Kevin Henderson and his band, the Swigs, obviously adore classic and progressive rock, but it comes off as experimental and challenging, rather than passé. The band's no-holds-barred attitude, combining noisy jams and instrumental virtuosity, sounds inventive even in this postmodern age of information overload.
The group both nods to and challenges the conventions of classic power trios such as Cream and Led Zeppelin on the title track and the scorching "Freak Flag," a celebration of the almighty riff, but the heavy blues-funk approach is leavened by a lightness of being. At the same time, the more garage-pop-oriented "Everybody's Saying" has a crunchy, driving groove. While guitarist and vocalist Henderson tears it up on every tune, credit must go to drummer Blaine Rybke and bassist Mark Witt, who constitute a limber and versatile rhythm section.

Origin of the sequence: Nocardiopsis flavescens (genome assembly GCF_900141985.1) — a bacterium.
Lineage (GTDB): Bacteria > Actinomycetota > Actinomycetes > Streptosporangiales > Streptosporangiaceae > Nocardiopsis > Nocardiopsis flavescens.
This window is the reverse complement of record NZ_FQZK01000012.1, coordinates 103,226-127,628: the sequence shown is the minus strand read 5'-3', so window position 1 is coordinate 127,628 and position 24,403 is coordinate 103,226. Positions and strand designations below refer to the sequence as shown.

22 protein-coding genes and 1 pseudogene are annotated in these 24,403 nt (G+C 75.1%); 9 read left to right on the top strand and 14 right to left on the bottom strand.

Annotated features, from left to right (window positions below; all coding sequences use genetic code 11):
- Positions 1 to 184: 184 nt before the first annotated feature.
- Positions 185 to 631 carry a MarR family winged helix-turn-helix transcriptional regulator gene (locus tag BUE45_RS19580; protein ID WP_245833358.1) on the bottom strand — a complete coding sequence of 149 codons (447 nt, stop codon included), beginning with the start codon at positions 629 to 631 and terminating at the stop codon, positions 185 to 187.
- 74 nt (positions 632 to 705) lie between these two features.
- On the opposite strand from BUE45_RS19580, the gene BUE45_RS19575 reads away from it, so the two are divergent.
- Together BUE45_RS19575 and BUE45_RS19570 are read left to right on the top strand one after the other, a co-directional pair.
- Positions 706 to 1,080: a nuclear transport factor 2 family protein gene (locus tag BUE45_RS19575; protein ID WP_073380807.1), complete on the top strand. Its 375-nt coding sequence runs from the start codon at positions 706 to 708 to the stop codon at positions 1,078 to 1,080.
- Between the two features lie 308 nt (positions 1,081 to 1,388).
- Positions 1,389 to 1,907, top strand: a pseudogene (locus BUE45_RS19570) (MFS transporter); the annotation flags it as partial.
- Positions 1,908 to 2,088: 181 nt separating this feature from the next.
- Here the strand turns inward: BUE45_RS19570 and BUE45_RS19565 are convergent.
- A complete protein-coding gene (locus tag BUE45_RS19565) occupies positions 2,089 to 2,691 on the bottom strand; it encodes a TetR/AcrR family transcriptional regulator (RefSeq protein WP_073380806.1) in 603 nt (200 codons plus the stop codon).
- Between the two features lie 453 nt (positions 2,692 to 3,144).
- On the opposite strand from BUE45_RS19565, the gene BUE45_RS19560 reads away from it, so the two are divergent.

The standout cut is "Ploughed in the Stars," a six-minute epic during which Henderson's guitar seems to meld prog with Celtic music. It smokes something fierce, and in the middle, the band drops into acoustic mode with an adaptation of the traditional number "Jack of Diamonds."
The album closes with "Imaginary Western" parts I and II, through which Henderson weaves his guitar, applying everything from jazzy harmolodics to bluesy psychedelia. This excellent disc will engage thoughtful rock fans in search of something fresh.